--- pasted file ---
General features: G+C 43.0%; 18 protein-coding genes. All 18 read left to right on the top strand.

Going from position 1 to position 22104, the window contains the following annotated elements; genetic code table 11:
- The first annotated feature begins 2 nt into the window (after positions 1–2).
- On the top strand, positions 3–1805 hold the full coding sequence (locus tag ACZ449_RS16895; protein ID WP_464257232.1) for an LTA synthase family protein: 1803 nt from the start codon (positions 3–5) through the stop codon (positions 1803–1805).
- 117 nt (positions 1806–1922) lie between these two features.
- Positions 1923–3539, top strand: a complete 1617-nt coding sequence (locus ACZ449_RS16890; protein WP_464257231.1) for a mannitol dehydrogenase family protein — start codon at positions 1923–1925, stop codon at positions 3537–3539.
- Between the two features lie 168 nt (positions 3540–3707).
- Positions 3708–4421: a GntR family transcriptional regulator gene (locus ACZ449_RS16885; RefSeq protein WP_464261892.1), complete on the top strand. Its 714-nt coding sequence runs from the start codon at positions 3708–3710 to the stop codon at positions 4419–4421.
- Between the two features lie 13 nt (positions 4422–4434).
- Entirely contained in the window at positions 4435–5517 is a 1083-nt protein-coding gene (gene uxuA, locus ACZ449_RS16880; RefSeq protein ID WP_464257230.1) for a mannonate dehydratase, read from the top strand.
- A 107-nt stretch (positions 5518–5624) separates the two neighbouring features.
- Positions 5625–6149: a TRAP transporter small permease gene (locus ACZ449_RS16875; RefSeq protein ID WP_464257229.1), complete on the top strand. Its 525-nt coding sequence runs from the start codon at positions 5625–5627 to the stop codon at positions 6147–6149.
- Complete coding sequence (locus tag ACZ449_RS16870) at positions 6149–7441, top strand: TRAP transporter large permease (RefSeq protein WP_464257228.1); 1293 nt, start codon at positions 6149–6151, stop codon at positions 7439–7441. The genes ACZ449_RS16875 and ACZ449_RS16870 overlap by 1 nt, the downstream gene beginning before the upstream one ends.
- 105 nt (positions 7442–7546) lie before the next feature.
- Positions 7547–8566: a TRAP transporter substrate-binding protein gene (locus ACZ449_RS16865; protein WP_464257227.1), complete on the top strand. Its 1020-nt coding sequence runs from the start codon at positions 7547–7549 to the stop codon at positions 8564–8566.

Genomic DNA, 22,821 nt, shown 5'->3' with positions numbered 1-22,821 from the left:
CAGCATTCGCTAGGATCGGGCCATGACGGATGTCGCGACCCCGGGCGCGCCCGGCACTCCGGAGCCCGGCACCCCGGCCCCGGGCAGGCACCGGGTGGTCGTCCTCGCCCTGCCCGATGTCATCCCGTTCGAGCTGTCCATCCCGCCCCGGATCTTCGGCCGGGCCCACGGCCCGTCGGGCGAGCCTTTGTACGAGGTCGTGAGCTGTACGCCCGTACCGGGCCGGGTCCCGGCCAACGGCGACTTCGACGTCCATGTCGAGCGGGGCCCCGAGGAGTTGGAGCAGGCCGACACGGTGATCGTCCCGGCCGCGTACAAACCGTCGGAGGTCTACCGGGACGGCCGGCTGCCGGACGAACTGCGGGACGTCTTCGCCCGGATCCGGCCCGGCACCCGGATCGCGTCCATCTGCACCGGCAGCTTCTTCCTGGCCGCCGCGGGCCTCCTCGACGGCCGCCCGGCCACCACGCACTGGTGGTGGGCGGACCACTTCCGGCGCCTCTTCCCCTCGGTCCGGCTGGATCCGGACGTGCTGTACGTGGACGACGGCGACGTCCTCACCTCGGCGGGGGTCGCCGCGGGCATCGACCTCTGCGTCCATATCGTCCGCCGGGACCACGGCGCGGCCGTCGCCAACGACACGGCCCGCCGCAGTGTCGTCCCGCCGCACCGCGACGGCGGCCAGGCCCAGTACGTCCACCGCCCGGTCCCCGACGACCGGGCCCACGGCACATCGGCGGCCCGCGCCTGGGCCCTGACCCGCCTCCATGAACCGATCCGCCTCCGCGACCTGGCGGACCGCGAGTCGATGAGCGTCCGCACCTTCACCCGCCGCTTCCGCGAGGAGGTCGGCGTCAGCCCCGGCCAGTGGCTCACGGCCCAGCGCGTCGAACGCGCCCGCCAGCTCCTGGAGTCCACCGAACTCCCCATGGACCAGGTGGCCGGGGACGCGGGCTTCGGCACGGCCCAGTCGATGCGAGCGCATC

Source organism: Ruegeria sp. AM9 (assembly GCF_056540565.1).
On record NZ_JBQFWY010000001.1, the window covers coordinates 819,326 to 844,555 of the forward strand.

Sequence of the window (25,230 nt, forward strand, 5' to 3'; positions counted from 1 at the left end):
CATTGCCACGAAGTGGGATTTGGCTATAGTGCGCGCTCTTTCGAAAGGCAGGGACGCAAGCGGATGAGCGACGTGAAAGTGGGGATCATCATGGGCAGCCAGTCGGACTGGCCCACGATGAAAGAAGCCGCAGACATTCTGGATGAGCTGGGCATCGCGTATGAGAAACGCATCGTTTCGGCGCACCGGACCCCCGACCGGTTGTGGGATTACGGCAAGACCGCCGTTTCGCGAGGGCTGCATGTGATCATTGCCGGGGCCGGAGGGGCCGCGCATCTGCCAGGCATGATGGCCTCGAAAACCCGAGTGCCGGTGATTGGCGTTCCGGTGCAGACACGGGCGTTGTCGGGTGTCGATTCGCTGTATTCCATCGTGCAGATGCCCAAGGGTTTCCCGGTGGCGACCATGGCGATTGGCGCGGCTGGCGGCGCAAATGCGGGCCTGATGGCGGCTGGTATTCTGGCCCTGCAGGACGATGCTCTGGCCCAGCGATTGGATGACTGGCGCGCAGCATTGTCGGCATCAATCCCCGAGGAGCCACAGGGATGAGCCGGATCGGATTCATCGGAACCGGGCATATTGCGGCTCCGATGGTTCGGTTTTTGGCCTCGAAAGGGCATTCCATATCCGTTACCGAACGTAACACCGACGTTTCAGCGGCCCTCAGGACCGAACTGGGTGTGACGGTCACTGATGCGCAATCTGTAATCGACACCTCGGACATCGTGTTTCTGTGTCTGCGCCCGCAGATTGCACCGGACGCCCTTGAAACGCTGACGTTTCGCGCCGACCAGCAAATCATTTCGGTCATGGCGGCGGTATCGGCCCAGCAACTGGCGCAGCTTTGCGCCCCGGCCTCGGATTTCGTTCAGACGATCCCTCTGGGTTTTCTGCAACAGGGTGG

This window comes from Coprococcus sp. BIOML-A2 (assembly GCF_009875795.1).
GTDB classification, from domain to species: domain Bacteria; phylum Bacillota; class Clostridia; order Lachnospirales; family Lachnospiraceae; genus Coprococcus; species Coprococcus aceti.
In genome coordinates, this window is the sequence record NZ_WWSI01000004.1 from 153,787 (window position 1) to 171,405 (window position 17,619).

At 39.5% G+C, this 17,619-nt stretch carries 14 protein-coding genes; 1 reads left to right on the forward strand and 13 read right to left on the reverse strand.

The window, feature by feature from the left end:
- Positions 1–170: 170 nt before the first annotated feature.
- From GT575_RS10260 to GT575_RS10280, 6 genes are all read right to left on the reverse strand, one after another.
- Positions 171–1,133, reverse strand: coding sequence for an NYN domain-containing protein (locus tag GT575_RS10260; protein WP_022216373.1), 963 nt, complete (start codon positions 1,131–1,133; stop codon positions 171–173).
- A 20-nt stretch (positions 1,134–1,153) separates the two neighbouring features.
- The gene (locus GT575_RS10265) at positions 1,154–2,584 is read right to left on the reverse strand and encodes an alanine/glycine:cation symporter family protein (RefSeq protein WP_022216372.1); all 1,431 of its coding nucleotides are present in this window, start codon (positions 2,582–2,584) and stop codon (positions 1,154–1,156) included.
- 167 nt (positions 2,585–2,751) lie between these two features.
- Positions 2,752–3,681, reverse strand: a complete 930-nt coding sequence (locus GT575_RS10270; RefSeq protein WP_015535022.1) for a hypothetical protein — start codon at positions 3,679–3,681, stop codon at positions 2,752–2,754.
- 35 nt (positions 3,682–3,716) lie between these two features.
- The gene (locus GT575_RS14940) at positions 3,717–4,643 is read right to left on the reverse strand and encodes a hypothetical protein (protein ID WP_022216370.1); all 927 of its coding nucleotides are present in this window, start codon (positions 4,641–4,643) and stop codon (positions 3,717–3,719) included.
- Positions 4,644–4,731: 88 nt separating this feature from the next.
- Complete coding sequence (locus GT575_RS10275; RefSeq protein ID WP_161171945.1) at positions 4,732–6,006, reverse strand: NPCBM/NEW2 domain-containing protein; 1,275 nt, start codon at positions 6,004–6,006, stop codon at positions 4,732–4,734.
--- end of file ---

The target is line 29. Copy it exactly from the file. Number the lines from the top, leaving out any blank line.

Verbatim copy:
- Positions 171–1,133, reverse strand: coding sequence for an NYN domain-containing protein (locus tag GT575_RS10260; protein WP_022216373.1), 963 nt, complete (start codon positions 1,131–1,133; stop codon positions 171–173).